Instead, it has banned palm frond exports to Jewish communities worldwide. So is that, too, due to the Israeli-Palestinian conflict? Or it just possible that the problem – in relations with Israel as well – is the rabid anti-Semitism Egyptian politicians and the media have inculcated in the public for years? (See here  and here for some examples.)

The Israeli-Palestinian conflict is just one factor among many in the region’s turbulence, and rarely is it the most important one. But it seems no amount of evidence will ever convince your average Western liberal of that.

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Obama’s Next Step: Push Israel to the Brink

The circus at the United Nations this week has been frustrating for the Obama administration. As the president indicated in his speech to the world body, peace between the Arabs and the Israelis has been his top foreign policy priority since the day he took office. Yet his decision to distance the U.S. from Israel and to tilt the diplomatic playing field in the direction of the Palestinians wasn’t enough to convince the latter to return to the table. Palestinian Authority leader Mahmoud Abbas’ effort to evade negotiations by asking the UN to give him a state without recognizing Israel is forcing Obama to use his veto to preserve what is left of the U.S.-sponsored peace process. That Obama will earn the jeers of international public opinion by acting in defense of American interests far more than those of Israel is no consolation to a man who came into office convinced the world would fall at his feet.

But the veto will only be the first page of the next chapter of American Middle East diplomacy. What follows will undoubtedly be a new campaign of U.S. pressure on Israel that may eclipse the squabbles that has defined the relationship between the two countries during Obama’s time in the White House.

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The circus at the United Nations this week has been frustrating for the Obama administration. As the president indicated in his speech to the world body, peace between the Arabs and the Israelis has been his top foreign policy priority since the day he took office. Yet his decision to distance the U.S. from Israel and to tilt the diplomatic playing field in the direction of the Palestinians wasn’t enough to convince the latter to return to the table. Palestinian Authority leader Mahmoud Abbas’ effort to evade negotiations by asking the UN to give him a state without recognizing Israel is forcing Obama to use his veto to preserve what is left of the U.S.-sponsored peace process. That Obama will earn the jeers of international public opinion by acting in defense of American interests far more than those of Israel is no consolation to a man who came into office convinced the world would fall at his feet.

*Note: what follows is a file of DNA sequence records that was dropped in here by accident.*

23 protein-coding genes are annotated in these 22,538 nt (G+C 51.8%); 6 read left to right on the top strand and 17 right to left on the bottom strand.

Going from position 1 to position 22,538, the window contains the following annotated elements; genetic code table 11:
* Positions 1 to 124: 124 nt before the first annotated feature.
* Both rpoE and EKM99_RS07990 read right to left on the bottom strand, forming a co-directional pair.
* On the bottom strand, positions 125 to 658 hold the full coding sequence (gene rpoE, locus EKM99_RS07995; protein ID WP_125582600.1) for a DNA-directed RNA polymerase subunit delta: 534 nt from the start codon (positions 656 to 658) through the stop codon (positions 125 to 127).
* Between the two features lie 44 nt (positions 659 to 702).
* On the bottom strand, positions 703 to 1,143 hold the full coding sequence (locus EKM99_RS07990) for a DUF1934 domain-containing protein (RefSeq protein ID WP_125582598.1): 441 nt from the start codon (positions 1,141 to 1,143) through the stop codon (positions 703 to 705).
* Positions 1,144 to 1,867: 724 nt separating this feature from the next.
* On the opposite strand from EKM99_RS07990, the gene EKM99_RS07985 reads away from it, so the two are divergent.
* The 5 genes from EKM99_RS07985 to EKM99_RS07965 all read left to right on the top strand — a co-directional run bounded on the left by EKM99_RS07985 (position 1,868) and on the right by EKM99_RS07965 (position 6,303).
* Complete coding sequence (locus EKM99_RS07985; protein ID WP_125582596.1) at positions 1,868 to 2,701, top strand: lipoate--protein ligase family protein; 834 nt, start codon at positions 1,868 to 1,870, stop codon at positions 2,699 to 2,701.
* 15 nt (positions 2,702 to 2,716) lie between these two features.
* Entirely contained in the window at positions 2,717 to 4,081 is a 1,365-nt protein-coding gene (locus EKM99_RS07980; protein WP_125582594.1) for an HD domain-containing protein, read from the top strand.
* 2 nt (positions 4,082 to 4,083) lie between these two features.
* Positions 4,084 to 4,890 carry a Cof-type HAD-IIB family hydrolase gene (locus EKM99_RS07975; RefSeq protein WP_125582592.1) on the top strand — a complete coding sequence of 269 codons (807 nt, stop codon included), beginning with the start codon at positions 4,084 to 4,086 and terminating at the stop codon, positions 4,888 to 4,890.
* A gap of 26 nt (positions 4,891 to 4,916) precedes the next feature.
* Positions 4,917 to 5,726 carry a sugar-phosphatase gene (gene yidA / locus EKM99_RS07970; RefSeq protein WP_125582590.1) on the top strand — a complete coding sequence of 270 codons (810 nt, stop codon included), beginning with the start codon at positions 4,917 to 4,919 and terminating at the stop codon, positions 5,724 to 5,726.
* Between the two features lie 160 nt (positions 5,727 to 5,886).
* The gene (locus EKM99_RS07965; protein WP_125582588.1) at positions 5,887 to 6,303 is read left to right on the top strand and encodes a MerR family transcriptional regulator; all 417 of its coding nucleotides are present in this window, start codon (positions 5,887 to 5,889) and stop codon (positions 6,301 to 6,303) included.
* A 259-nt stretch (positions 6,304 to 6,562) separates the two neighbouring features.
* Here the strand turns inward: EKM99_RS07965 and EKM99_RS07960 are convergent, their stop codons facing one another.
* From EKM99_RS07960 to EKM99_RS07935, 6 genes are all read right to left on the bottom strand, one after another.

But the veto will only be the first page of the next chapter of American Middle East diplomacy. What follows will undoubtedly be a new campaign of U.S. pressure on Israel that may eclipse the squabbles that has defined the relationship between the two countries during Obama’s time in the White House.

Despite the abundant evidence to the contrary, the president is still convinced the Israeli-Palestinian conflict is the key to solving all of America’s problems in the Middle East. And, though his own bitter experiences with Abbas should have taught him the PA is still unwilling to make the necessary historic compromises to make peace, Obama may answer his international critics with a new effort to re-launch the negotiations that will center on brutal American pressure on Israel.

Having earned the applause of Israelis for his speech at the UN and the prospect of a veto of the Palestinian resolution, the president will likely present a bill for services rendered to Prime Minister Netanyahu in the coming days and weeks. It will come in the form of further demands for Israel to make unilateral concessions in order to entice Abbas to return to negotiations. Netanyahu’s offer of talks without preconditions will be ignored. Instead, we will again hear of the need for Israel to accept the 1967 lines as the starting point for negotiations and for it to freeze building not only in the West Bank but in Jerusalem as well. As in his May speech, it is doubtful these demands will be accompanied by an American call for the Palestinians to give up the right of return and to recognize the legitimacy of Israel as a Jewish state.

Given the potentially grievous political consequences for Obama, many believe he is unlikely to go to battle with Netanyahu again in advance of next year’s elections. But that overestimates Obama’s interest in pleasing pro-Israel voters and underestimates his desire to earn international applause. Besides, this time the rationale for a new campaign of pressure will not be just the imperative of peace but to save Mahmoud Abbas, whose hold on the West Bank will be endangered by the unrest his UN gambit will unleash.